In Review: Five Final Thoughts on the 2018 Audemars Piguet Novelties

After the whirlwind that was SIHH 2018, it’s sometimes hard to get your specific thoughts on a collection in order. It’s especially hard when one of the world’s biggest brands drops a mammoth collection of new novelties during the show. So many that it was easy to overlook some of the less flashy models. The big news going into the Geneva fair for Audemars Piguet was the Royal Oak Offshore’s 25th birthday; less than a week later, the talking point for the brand — and maybe of the entire show — revolved around an ultra-thin perpetual calendar piece unique that synthesized the high masculinity of a Royal Oak into a high-tech concept watch that measured in at 6.33 mm (for reference, your typical Jumbo comes in at 8.3 mm), making it the thinnest perpetual calendar in existence.

1.) There’s a lot to discuss here — mainly the technical details behind how AP was able to accomplish this which I discussed in part here. But the main question I had in the aftermath of SIHH was: Why now? In the watchmaking industry, that is often a fruitless question, but it is curious that AP decided to drop only its second ever “Research and Development” model during this year’s SIHH especially when it had the potential to overshadow the brand’s main focus: the Royal Oak Offshore’s anniversary. The all-platinum model looks like it has the potential to be a future production model as it was given an official reference number (26586PT.OO.1240PT.01); so why not wait a year until it could be released in full? After news broke that Piaget was releasing what looks like the definitive ultra-thin watch during the show (side note: it can’t get much thinner than 2 mm, can it?!), was AP concerned that the pursuit for ultimate svelteness would become blasé by the time the watch could be officially released? The only other option would be that AP wanted to get ahead of the curve and keep one of the talking points of the show (ultra-thin watchmaking) focused on itself rather than down the hall at the Piaget booth. Whatever the reason, I wouldn’t be surprised to see the RD#2 becoming a full-fledged member of the brand’s lineup within the next year or so.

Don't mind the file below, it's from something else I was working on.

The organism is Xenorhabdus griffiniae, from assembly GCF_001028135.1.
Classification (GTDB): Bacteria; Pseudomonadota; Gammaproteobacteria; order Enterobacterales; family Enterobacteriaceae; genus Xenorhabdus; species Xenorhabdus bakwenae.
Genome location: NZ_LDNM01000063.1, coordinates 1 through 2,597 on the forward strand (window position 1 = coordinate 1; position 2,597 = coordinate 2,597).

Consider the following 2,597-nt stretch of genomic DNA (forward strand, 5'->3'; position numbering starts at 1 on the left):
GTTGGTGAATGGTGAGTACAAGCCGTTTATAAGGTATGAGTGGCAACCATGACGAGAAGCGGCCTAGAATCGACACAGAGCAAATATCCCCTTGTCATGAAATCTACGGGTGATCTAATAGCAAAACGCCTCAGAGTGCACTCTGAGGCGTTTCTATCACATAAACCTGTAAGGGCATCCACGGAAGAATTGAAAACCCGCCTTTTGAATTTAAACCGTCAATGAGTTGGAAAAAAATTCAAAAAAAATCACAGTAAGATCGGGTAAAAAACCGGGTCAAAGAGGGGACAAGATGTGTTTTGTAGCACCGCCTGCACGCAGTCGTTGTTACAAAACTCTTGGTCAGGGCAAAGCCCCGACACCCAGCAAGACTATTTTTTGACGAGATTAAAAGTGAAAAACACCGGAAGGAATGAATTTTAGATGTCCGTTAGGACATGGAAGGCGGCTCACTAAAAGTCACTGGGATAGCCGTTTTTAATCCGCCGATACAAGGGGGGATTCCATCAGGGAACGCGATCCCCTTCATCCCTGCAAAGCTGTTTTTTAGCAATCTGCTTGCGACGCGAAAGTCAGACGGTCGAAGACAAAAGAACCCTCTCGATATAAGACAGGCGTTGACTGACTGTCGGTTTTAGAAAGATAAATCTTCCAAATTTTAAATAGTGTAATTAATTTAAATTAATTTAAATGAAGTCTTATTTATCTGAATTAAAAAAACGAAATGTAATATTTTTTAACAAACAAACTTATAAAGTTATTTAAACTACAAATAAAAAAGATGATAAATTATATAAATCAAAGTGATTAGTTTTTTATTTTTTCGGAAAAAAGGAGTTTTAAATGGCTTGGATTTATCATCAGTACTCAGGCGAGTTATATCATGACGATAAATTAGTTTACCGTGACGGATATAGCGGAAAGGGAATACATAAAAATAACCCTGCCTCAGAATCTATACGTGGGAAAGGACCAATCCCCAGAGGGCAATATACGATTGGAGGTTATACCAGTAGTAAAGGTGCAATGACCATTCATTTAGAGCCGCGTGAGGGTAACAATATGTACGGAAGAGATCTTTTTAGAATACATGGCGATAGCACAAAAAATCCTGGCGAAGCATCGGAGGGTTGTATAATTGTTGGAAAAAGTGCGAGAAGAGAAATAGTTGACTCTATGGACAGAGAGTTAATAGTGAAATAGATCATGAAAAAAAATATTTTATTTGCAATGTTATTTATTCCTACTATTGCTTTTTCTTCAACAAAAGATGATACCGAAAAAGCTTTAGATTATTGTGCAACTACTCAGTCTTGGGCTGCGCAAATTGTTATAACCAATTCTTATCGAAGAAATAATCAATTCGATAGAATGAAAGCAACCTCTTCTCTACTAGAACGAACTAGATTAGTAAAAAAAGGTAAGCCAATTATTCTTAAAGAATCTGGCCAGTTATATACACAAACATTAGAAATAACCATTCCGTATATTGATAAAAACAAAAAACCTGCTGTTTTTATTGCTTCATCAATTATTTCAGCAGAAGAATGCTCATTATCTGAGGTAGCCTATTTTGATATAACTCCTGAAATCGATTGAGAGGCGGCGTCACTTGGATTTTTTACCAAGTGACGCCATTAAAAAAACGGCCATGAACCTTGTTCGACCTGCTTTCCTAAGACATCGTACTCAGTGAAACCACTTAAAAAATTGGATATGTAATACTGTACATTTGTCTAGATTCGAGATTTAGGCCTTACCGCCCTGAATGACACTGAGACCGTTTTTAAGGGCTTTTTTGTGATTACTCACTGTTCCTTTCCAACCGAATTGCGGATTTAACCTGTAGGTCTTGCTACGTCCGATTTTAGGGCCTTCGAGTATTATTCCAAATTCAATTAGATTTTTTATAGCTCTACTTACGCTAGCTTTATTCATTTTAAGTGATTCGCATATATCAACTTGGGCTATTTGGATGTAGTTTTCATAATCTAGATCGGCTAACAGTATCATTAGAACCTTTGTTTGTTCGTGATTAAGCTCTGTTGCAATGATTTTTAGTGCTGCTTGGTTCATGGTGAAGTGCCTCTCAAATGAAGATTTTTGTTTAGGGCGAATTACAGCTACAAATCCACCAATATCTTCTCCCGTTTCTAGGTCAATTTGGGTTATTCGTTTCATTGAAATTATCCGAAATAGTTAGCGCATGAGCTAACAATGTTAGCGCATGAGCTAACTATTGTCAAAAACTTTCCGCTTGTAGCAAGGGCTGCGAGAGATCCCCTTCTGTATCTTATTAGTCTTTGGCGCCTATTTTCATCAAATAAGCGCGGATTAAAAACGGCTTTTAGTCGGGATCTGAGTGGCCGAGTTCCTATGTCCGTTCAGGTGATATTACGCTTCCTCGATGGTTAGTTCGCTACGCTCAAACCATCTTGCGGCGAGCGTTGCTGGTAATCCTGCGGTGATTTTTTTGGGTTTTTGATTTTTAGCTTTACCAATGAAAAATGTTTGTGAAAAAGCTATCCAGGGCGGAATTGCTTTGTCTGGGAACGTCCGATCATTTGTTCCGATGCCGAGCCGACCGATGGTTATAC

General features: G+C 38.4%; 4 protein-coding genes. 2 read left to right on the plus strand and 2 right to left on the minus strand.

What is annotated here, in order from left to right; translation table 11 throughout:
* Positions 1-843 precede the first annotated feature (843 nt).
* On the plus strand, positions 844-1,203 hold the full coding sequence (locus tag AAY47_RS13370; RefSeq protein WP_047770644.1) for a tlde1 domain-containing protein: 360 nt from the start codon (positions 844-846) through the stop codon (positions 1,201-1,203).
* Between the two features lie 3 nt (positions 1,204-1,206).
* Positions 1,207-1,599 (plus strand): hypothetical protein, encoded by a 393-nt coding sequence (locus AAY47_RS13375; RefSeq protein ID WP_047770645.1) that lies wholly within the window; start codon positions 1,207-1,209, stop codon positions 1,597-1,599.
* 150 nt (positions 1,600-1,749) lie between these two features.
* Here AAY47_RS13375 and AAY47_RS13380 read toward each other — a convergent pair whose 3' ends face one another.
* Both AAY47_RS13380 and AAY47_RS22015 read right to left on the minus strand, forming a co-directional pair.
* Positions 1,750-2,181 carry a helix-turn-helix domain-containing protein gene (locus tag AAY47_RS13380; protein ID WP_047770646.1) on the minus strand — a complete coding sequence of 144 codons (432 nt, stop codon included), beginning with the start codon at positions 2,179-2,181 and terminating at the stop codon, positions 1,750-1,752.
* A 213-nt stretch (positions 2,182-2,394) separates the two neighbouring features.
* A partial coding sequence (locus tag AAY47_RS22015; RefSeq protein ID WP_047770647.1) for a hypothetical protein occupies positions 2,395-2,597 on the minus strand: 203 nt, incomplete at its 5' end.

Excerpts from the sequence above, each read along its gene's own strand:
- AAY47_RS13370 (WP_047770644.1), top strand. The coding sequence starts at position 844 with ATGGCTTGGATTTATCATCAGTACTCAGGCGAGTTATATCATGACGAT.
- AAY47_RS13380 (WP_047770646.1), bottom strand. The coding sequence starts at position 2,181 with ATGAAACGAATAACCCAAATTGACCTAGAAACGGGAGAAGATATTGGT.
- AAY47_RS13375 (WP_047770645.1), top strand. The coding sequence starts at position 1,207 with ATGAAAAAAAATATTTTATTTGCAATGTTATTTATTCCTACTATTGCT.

2.) Among the multiple concept watches and grande complications, we saw the introduction of multiple new colors to the Royal Oak Offshore line. Some of these were more subdued while others offered highlighter looks that would probably only look proper on the beaches of Ibiza or Miami. Just look at the names AP gave some of the “louder” Offshore Diver models: Topical Turquoise, Beige Means Business, Khaki Has Character, and Day Into Night Purple. Aren’t they great? That right there is a sense of humor — albeit a corny one — that we don’t always see from the oft-conservative Swiss watch industry.